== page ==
Yet it’s a complex discussion and I’m struggling to find much credible research on the issue of incentives beyond the usual contractual gibberish (although I quite liked this article on LDs authored late last year). It seems that the fundamentals of how to encourage positive behaviours in the construction context are thin on the ground. Distressingly this implies that it's left to lawyers to try and make us do stuff through legal means when an understanding of some basic behavioural psychology by the various project/company leadership would probably be far more useful.
Think of Covid-19 for example. I think it’s fair to say that most of us in lockdown are doing so out of a sense of civic duty and a genuine care for those less vulnerable than ourselves. Many of us are even doing so to our own personal and financial detriment.
Think of what a site might look like if not caring to execute your work correctly - or that which you are responsible for - resulted in something akin to the type of social stigma attached to breaking the lockdown rules. Where people are vocal in their distaste for your non-compliant behaviours and not afraid to say so. Where there are real consequences for not complying. And where there is a real understanding, at a very human level, of the good that can be created by doing the right thing.
On which point, those interested in these things might want to read up on non-financial incentives, against which the concepts like LDs seem like rather blunt instruments.
Bad news however, despite a team's positive behaviours being enabled by effective leadership, research suggests that the industry is lacking that too. Here’s an excerpt from a research piece by the Chartered Institute of Builders:
‘The survey asked respondents to name the person they felt was the most influential within the construction industry. The results have exposed a stark lack of leadership in the construction industry, with the highest proportion of respondents answering ‘none’ or ‘don’t know’.
We. Are. All. Doomed.
Unless you already have integrity. Pride in your own work. Personal quality benchmarks. Stuff like that. Effective and intrinsic motivation.
Seems like you do so we’ll skip on.
Putting incentivised priorities to the side for the moment, in practical terms there are only really two reasons why you personally might need to hurry up:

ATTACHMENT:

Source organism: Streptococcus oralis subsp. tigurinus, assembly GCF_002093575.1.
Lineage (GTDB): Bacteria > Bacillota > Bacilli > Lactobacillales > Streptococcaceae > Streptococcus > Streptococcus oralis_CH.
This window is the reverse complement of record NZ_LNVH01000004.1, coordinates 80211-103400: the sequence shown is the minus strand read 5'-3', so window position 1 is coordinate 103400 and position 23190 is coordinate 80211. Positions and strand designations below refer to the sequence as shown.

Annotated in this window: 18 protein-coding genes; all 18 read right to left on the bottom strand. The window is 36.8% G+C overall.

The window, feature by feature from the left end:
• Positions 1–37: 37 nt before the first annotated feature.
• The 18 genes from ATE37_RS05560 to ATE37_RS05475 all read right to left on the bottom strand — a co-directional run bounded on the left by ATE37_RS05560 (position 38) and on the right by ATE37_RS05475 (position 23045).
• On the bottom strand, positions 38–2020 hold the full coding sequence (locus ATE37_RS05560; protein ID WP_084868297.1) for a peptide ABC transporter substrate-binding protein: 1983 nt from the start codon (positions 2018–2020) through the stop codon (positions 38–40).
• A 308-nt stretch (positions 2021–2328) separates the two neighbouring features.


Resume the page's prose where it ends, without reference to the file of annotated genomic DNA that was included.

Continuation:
However you seem like a responsible and experienced soul so we’ll give you the benefit of the doubt and assume that you are not the problem here, noting that even if you were, not building it right is not really the solution to the problem. Again, refer Bob’s amazing business model.
On the second issue one of two things could have occurred:
Conveniently a heap of research does exist on these programme problems. Here are some of the reasons cited from a 2017 research piece. A whopping 78 in fact:
Hopefully you will pleased to see that your role would contribute to only a tiny percentage of these delays (in this study alone). You may also be reassured to know that client-related causes ranked as the most prevalent and perhaps you can console yourself with this when at the receiving end of the metaphorical shit travelling downhill.
However let’s finish with the most important quality concern of all – the quality of your mental health as a result of all these go faster who cares shenanigans.
If you ever feel like you really don’t want to get out of bed again you can always talk things through with people that care. I know it can also be hard in a new place when you don’t have your usual support network around you but organisations exists that can help you when you’re feeling down. Some links below*:
So if there is anything to glean from your tale of genuine (and regrettable) woe it might be that:
In a hurry? (YES, ALWAYS!!!) No problem! Grab an ATONEMENT TAKEAWAY!
ENSURING INTEGRITY REQUIRES EFFECTIVE LEADERSHIP!
POOR MENTAL HEALTH IMPACTS THE BOTTOM LINE!
QUALITY OUTCOMES RELY ON QUALITY INCENTIVES!
And remember, ALWAYS take care of your WASTE...
Things to note...